The ADA and Accessibility
Title I of the ADA says that employers cannot discriminate based upon a person’s disability status. Companies must provide “reasonable accommodations” for employees. While this doesn’t necessarily always mean captions and audio description, many companies are captioning and describing online training videos, conference calls, and webinars, among other things, to ensure compliance.
Title II of the ADA requires state and local governments to make their programs, services, and activities accessible to individuals with disabilities, including those who are deaf or hard of hearing. It requires public entities to provide “auxiliary aids” for people with disabilities, which may include captions, transcripts, screen reading software, or other services. Many municipalities meet these requirements by captioning their council, board, or cabinet meetings.
Title III of the ADA requires that businesses open to the public ensure that individuals with a disability have equal access to all that they have to offer. Examples of public accommodations include privately-owned, leased, or operated facilities like hotels, restaurants, retailers, doctor’s offices, day care centers, sports stadiums and arenas, and movie theaters.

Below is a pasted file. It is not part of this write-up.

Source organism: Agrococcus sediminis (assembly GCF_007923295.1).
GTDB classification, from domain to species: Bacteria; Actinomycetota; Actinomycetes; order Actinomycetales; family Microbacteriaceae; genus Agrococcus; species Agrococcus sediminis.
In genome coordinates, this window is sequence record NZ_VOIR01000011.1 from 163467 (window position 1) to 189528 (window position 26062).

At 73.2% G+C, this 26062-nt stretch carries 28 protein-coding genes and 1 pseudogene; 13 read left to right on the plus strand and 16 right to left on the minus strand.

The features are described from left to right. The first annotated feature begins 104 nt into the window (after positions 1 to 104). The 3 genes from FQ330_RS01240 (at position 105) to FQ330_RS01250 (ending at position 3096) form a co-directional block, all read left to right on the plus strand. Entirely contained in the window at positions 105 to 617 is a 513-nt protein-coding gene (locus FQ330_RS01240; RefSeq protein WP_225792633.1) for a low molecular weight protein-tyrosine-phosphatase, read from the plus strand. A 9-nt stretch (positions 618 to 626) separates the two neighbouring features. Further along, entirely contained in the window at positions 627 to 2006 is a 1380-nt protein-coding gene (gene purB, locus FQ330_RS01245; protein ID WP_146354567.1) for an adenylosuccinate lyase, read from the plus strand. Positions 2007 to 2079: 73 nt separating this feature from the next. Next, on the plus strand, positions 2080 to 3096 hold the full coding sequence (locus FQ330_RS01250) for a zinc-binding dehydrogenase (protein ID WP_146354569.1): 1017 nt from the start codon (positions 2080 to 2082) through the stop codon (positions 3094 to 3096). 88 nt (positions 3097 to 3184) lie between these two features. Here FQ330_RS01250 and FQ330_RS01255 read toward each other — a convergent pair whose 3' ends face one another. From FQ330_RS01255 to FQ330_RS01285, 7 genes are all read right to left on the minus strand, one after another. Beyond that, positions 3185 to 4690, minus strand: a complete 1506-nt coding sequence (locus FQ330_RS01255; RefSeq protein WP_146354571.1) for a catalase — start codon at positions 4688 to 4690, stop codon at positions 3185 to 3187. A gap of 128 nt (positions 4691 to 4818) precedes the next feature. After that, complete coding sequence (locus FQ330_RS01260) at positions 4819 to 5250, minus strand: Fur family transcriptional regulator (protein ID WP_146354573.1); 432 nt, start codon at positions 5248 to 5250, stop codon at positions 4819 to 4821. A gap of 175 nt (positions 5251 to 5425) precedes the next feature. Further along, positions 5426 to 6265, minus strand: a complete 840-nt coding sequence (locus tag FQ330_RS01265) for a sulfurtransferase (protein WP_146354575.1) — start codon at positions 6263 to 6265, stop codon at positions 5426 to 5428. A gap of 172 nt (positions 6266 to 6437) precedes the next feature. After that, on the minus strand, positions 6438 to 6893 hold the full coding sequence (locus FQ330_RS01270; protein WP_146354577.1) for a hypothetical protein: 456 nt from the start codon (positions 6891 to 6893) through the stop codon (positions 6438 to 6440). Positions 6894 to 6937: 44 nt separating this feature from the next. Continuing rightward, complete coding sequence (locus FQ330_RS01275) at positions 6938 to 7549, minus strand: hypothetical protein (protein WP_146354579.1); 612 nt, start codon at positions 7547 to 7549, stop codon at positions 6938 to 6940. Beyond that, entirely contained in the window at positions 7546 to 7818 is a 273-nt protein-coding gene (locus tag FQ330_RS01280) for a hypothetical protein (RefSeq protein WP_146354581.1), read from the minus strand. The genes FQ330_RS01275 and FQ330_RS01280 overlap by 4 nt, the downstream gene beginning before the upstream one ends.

Title III was used as the basis for the National Association of the Deaf’s lawsuit against Netflix, and, as a result, the online streaming media giant, and other OTT platforms, now captions all of its videos (and provides audio description as well).
Note that the above instances do not mandate captioning. Governments, businesses, educational institutions, and others must provide equal access to people who are deaf or hard of hearing. This access can include American Sign Language interpreters, CART providers, or C-Print note takers as well as captioning.
In the case of online streaming providers, however, captioning is probably the only way to ensure their public business is accessible.